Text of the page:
Växjö District Court found that nine victims were exploited and made to beg for money in southern Sweden. If they failed to collect enough cash they were fined, assaulted or handed less food by their “employers”.
A pregnant woman who lost her baby was also assaulted, said the court, although there was not enough evidence to prove beyond doubt that the assault had caused her miscarriage.
“It is of course still serious to assault a pregnant woman,” read the court ruling.
It further stated that some of the beggars had been recruited on false premises, and the recruiters had taken advantage of the fact that some of them had been living in miserable conditions at home.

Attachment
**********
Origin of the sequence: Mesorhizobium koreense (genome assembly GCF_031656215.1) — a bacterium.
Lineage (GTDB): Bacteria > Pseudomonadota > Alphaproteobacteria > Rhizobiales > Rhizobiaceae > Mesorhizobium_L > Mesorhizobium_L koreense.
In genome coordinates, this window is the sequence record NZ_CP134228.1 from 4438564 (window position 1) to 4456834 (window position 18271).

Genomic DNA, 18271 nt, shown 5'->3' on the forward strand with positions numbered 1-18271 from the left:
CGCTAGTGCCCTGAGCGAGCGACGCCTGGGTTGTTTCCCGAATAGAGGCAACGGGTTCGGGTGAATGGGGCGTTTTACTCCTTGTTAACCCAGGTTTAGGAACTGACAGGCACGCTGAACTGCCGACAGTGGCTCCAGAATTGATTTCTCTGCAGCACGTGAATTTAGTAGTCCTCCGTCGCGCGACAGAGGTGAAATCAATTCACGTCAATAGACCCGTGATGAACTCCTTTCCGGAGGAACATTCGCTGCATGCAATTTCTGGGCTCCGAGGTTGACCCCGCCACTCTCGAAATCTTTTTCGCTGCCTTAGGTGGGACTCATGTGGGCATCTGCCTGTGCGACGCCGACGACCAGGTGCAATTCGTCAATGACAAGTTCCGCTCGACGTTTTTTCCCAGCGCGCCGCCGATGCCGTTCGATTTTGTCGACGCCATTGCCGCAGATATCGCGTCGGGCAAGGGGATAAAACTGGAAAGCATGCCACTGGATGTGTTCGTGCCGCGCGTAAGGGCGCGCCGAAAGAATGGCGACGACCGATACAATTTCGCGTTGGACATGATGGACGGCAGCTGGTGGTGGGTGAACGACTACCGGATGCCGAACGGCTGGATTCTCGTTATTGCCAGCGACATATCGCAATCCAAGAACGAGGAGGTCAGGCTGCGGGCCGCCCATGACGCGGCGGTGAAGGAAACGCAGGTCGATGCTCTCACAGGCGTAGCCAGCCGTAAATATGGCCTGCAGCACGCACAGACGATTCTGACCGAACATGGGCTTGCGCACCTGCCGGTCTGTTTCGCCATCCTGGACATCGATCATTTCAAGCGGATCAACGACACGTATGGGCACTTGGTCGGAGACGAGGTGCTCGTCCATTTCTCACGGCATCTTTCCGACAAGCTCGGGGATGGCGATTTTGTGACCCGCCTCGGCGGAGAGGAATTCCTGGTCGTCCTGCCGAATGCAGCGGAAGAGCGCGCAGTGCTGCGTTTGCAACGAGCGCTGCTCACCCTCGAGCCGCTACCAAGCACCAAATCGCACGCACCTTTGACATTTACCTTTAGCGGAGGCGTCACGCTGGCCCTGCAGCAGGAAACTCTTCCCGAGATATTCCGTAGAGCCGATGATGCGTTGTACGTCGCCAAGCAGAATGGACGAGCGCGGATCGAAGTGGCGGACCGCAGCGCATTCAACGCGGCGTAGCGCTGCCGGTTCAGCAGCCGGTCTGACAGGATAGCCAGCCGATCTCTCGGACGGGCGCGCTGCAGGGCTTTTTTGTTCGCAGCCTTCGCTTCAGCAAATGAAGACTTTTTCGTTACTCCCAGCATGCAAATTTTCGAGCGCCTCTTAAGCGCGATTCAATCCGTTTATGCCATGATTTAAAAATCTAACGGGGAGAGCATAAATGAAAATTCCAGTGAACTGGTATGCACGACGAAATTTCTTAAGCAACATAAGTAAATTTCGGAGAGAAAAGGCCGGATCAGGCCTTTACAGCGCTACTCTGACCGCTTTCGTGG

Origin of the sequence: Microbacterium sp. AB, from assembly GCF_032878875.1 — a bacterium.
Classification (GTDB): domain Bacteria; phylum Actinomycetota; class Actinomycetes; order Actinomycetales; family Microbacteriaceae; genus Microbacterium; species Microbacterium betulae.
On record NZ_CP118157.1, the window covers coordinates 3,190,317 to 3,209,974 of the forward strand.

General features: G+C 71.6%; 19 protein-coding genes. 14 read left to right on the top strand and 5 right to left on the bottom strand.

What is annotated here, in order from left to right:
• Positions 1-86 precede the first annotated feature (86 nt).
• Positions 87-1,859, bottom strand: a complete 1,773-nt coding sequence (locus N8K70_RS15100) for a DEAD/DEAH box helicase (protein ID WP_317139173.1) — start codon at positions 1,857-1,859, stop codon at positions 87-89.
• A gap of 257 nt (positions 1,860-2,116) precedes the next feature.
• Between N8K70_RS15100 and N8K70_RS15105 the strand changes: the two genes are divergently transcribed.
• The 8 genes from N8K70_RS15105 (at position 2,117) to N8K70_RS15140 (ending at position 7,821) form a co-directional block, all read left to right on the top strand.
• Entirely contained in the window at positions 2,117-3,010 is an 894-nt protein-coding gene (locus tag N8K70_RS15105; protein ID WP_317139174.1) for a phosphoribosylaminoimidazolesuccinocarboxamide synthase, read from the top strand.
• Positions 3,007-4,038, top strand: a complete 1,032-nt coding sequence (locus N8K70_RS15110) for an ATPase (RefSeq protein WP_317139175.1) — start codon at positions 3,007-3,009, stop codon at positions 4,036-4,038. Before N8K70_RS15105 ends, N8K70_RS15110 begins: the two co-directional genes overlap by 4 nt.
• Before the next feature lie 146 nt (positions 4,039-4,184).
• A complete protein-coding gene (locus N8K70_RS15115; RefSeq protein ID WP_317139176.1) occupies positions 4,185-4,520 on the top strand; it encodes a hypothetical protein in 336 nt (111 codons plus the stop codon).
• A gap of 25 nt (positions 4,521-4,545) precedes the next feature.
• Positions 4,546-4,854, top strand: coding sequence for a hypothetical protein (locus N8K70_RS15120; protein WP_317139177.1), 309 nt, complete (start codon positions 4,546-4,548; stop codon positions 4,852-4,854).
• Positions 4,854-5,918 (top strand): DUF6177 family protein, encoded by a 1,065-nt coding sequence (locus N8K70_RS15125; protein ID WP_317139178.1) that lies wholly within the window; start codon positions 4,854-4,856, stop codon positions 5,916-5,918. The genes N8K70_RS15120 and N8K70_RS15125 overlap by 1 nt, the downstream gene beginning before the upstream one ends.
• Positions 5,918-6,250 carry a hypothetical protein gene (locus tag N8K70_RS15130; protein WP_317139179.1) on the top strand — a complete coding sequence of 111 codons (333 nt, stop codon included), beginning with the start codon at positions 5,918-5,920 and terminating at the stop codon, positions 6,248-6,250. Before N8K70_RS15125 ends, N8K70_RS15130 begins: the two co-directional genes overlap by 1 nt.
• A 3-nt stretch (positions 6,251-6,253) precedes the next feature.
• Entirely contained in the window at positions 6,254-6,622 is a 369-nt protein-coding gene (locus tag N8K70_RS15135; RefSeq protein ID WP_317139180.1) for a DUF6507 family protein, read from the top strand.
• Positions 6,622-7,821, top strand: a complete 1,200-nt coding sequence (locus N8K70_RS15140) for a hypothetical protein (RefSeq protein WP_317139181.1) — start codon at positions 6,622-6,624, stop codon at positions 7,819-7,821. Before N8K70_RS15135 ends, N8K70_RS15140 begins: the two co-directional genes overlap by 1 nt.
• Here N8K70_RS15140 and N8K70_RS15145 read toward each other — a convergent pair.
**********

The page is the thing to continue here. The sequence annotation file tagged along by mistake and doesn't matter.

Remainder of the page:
“On the whole the court found that the beggars were exploited in a way that put them in an emergency situation and this was the purpose of the perpetrators' actions,” said the court.
Although employing beggars is not a criminal offence in itself, human trafficking is. The court therefore found six people guilty of human trafficking and one person of being complicit. They were sentenced to between one-and-a-half year and five-and-a-half years in jail depending on their level of involvement.
An eighth man who let beggars live in his house was cleared of aiding the traffickers.
The court also awarded the victims damages of between 20,000 and 65,000 kronor, and found two people guilty of assault and one person of robbery in addition to the human trafficking convictions.